“Guns and Mental Illness”


New York Times columnist Joe Nocera writes that E. Fuller Torrey “believes that the country should involuntarily commit more mentally ill people, not only because they can sometimes commit acts of violence but because there are far more people who can’t function in the world than the mental health community likes to acknowledge. In this, however, he is an outlier. The mainstream sentiment among mental health professionals is that there is no going back to the bad-old days when people who were capable of living on their own were locked up for years in mental hospitals. The truth is, the kind of symptoms Elliot Rodger showed were unlikely to get him confined in any case. And without a history of confinement, he had every legal right to buy a gun . . . Instead of focusing on making it harder for the mentally ill to get guns, maybe we should be making it harder to get guns, period.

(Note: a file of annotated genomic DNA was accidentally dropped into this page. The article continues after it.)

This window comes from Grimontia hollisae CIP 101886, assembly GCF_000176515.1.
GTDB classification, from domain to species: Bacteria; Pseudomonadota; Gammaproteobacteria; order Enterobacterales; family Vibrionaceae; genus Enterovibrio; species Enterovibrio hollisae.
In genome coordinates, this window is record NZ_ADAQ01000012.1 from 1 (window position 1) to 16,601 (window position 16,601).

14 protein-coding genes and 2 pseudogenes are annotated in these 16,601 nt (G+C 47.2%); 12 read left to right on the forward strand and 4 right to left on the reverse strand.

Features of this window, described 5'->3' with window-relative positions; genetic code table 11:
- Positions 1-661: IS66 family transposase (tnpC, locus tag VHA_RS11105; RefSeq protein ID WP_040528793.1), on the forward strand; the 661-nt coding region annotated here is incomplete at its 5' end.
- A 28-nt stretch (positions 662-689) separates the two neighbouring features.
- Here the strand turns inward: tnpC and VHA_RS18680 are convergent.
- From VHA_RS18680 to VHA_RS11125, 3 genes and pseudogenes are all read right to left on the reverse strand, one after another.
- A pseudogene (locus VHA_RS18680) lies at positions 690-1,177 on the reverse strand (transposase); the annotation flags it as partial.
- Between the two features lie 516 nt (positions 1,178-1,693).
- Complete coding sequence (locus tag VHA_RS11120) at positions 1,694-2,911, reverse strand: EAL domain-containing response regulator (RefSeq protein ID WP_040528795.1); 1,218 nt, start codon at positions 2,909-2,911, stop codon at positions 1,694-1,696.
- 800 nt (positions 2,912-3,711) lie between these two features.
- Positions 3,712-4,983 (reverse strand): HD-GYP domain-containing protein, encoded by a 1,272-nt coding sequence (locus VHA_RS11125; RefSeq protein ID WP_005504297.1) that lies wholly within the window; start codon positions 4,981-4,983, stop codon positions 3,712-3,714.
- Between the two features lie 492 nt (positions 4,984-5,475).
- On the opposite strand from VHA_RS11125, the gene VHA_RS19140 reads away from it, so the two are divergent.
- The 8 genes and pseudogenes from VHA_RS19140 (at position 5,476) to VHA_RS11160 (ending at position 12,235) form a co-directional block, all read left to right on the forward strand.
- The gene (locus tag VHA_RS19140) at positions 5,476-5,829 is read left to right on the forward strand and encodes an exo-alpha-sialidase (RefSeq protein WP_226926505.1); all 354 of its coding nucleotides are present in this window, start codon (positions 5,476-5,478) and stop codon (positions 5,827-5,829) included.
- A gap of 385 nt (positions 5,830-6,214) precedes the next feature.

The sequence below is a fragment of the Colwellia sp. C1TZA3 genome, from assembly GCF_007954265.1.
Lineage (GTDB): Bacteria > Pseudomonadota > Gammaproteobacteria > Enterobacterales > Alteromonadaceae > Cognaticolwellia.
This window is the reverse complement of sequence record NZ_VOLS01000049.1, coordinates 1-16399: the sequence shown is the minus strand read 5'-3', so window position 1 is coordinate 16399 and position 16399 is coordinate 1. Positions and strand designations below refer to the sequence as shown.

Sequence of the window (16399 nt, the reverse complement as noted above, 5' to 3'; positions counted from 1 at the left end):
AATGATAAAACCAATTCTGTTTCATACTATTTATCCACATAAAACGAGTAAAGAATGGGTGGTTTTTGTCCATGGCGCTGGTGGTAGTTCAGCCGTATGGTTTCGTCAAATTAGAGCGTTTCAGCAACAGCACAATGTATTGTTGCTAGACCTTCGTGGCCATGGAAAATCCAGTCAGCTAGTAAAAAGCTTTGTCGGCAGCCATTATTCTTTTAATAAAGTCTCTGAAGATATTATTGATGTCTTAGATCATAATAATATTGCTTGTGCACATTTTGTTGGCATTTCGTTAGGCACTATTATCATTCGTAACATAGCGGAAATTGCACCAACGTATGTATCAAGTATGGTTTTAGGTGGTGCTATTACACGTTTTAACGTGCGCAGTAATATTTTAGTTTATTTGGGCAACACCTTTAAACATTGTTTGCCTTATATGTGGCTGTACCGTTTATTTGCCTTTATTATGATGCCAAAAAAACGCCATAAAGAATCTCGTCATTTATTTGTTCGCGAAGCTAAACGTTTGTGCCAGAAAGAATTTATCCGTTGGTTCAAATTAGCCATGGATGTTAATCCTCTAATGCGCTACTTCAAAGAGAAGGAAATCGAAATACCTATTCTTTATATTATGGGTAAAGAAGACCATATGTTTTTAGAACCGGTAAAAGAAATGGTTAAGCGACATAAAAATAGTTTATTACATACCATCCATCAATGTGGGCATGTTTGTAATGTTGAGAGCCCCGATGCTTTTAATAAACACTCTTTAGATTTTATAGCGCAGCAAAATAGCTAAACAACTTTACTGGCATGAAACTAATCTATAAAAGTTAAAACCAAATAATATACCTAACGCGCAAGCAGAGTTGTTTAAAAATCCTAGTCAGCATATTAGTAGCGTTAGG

Guns and Mental Illness (New York Times)


  1. Chicago has some of the most restrictive gun control ordinances in America.


    They don’t prevent gun violence, they cause it.

    Granted, there are people in the pro-2nd Amendment arena who are only too happy to toss people who’ve been psychiatrically labeled/drugged/shocked out of the sleigh/scapegoat them.

    80 Million Americans own guns. Espousing gun bans is not going to make those 80 Million more sympathetic to the plight of people who’ve been psychiatrized.

    If people in this movement want at the very least, an open ear, there are 80 Million gun owners out there who already know the feeling of being pushed around.

    In short, this movement needs friends. Even a quarter of 80 Million is a lot of friends.

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